Network Functions Virtualization (NFV) envisions and promises to change the service provider landscape and has emerged as one of one of today’s significant trends. Although less than two years old, NFV has garnered the industry’s full attention and support. Moving swiftly, a number of key accomplishments have already taken place, and a lot more work is currently under way within ETSI NFV while we are embarking on its future phase. Various proofs-of-concepts (ranging from vEPC to vCPE, vIMS and vCDN) are being developed while issues such as open source and SDN are becoming key ingredients as the can play a pivotal role.
OpenDataPlane is a framework for developing cross-platform user space dataplane applications, like it is the case with Open vSwitch. For this we have written a “netdev provider” based on ODP to make OVS capable to work on a variety of platforms through the abstractions provided by the ODP API. The OpenDaylight Controller’s role is to manage virtual OVS switches/bridges running on top of ODP, both through a GUI web interface as well as through a series of scripts that take advantage of the REST northbound API of the OpenDaylight Controller. The video also shows how to control OVS switches through the ovs-ofctl command line tool of OVS, that is equivalent to using an externally connected controller implementing the OpenFlow specification (like the OpenDaylight Controller).
Right now the ODP netdev layer for OVS runs on linux-generic using basic socket transport, and it is scheduled to be running on linux-dpdk and linux-keystone2 ODP platforms. For the purpose of the demo the ODP netdev layer doesn’t take advantage of ODP’s packet scheduler, it only sends and receives packets in burst mode. For that it might be necessary to implement a dpif provider, which is one layer upper in the design of Open vSwitch.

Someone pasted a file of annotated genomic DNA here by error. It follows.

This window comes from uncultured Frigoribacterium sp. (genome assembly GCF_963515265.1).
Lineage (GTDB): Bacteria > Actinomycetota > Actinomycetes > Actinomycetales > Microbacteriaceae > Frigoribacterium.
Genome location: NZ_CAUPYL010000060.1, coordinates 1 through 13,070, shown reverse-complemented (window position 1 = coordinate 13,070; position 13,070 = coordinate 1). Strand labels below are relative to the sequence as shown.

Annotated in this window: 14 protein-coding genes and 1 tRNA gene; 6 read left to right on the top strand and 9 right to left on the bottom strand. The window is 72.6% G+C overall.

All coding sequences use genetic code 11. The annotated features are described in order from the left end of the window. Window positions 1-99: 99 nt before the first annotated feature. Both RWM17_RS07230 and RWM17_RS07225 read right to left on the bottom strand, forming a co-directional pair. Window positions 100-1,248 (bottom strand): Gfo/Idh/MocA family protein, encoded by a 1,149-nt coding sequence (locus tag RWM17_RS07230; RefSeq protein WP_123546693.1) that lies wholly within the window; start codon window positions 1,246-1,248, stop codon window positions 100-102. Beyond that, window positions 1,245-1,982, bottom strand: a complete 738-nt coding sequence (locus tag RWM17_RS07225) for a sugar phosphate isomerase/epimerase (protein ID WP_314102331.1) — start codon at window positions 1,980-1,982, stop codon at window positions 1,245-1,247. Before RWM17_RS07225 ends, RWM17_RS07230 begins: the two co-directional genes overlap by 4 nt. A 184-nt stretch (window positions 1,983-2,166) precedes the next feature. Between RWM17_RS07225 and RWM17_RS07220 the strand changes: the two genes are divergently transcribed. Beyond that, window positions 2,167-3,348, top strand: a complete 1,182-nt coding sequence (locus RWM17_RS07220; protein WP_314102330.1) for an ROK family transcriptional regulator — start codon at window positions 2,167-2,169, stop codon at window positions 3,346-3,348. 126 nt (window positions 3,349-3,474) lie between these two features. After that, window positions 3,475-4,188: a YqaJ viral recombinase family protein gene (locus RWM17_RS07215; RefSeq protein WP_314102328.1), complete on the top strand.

Here are some of the engineers from the teams from Linaro and ARM in hacking rooms at Linaro Connect in the USA last week, they are solving problems around Android to get it working for 64bit ARMv8 SOCs. The team are quite open to share their experiences in getting Android running on ARMv8 based Juno development platform. The ARM team is working on few advanced problems and submitting the fixes to AOSP. The Linaro team is preparing an AOSP based Android build shared public as part of 14.09 Linaro software distribution.
There were various presentation from Linaro and it’s members at Linaro Connect US on Android for ARMv8 (64 bit) SOCs. The links for these are shared below:
and Open Discussions
Gil Pitney demonstrates how Texas Instruments’ Keystone II ARM+DSP multicore SoCs are ideal for “green supercomputing”, performing demanding High Performance Computing (HPC) workloads at lower power. TI’s Mulicore SDK for HPC (MCSDK-HPC) examples show how TI’s OpenCL driver and the OpenMP 4.0 Accelerator Model allow demanding scientific computations to be easily offloaded and distributed to the 8 DSP cores.